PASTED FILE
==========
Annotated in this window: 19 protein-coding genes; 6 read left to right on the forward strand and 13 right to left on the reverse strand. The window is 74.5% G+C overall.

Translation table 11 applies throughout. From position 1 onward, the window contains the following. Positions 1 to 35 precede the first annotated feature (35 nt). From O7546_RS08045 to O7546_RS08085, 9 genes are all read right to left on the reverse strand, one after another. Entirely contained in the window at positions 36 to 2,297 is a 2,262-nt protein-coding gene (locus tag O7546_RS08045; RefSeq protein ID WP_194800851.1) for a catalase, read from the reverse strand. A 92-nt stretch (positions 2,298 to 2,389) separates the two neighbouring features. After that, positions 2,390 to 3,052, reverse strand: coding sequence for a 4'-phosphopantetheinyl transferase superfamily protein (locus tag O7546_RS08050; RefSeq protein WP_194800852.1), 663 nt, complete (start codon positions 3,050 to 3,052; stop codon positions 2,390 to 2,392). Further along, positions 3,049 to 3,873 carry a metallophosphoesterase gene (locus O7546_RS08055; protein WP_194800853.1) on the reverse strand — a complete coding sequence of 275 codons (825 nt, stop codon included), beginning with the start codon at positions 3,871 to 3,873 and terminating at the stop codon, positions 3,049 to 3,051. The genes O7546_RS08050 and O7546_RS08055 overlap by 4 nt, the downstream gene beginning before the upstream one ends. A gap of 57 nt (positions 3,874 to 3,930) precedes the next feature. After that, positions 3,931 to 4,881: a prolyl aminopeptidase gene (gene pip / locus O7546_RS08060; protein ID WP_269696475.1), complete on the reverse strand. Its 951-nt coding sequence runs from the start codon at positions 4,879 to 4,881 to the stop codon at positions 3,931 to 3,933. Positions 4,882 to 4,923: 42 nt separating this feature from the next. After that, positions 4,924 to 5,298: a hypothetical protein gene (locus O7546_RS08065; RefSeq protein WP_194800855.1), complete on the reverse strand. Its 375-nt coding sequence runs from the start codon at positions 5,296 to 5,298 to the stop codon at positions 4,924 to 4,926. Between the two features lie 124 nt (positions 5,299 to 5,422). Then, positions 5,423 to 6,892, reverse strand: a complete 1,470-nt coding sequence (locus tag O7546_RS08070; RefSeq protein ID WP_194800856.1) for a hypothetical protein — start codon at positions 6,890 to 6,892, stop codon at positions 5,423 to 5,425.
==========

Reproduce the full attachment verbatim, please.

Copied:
Annotated in this window: 19 protein-coding genes; 6 read left to right on the forward strand and 13 right to left on the reverse strand. The window is 74.5% G+C overall.

Translation table 11 applies throughout. From position 1 onward, the window contains the following. Positions 1 to 35 precede the first annotated feature (35 nt). From O7546_RS08045 to O7546_RS08085, 9 genes are all read right to left on the reverse strand, one after another. Entirely contained in the window at positions 36 to 2,297 is a 2,262-nt protein-coding gene (locus tag O7546_RS08045; RefSeq protein ID WP_194800851.1) for a catalase, read from the reverse strand. A 92-nt stretch (positions 2,298 to 2,389) separates the two neighbouring features. After that, positions 2,390 to 3,052, reverse strand: coding sequence for a 4'-phosphopantetheinyl transferase superfamily protein (locus tag O7546_RS08050; RefSeq protein WP_194800852.1), 663 nt, complete (start codon positions 3,050 to 3,052; stop codon positions 2,390 to 2,392). Further along, positions 3,049 to 3,873 carry a metallophosphoesterase gene (locus O7546_RS08055; protein WP_194800853.1) on the reverse strand — a complete coding sequence of 275 codons (825 nt, stop codon included), beginning with the start codon at positions 3,871 to 3,873 and terminating at the stop codon, positions 3,049 to 3,051. The genes O7546_RS08050 and O7546_RS08055 overlap by 4 nt, the downstream gene beginning before the upstream one ends. A gap of 57 nt (positions 3,874 to 3,930) precedes the next feature. After that, positions 3,931 to 4,881: a prolyl aminopeptidase gene (gene pip / locus O7546_RS08060; protein ID WP_269696475.1), complete on the reverse strand. Its 951-nt coding sequence runs from the start codon at positions 4,879 to 4,881 to the stop codon at positions 3,931 to 3,933. Positions 4,882 to 4,923: 42 nt separating this feature from the next. After that, positions 4,924 to 5,298: a hypothetical protein gene (locus O7546_RS08065; RefSeq protein WP_194800855.1), complete on the reverse strand. Its 375-nt coding sequence runs from the start codon at positions 5,296 to 5,298 to the stop codon at positions 4,924 to 4,926. Between the two features lie 124 nt (positions 5,299 to 5,422). Then, positions 5,423 to 6,892, reverse strand: a complete 1,470-nt coding sequence (locus tag O7546_RS08070; RefSeq protein ID WP_194800856.1) for a hypothetical protein — start codon at positions 6,890 to 6,892, stop codon at positions 5,423 to 5,425.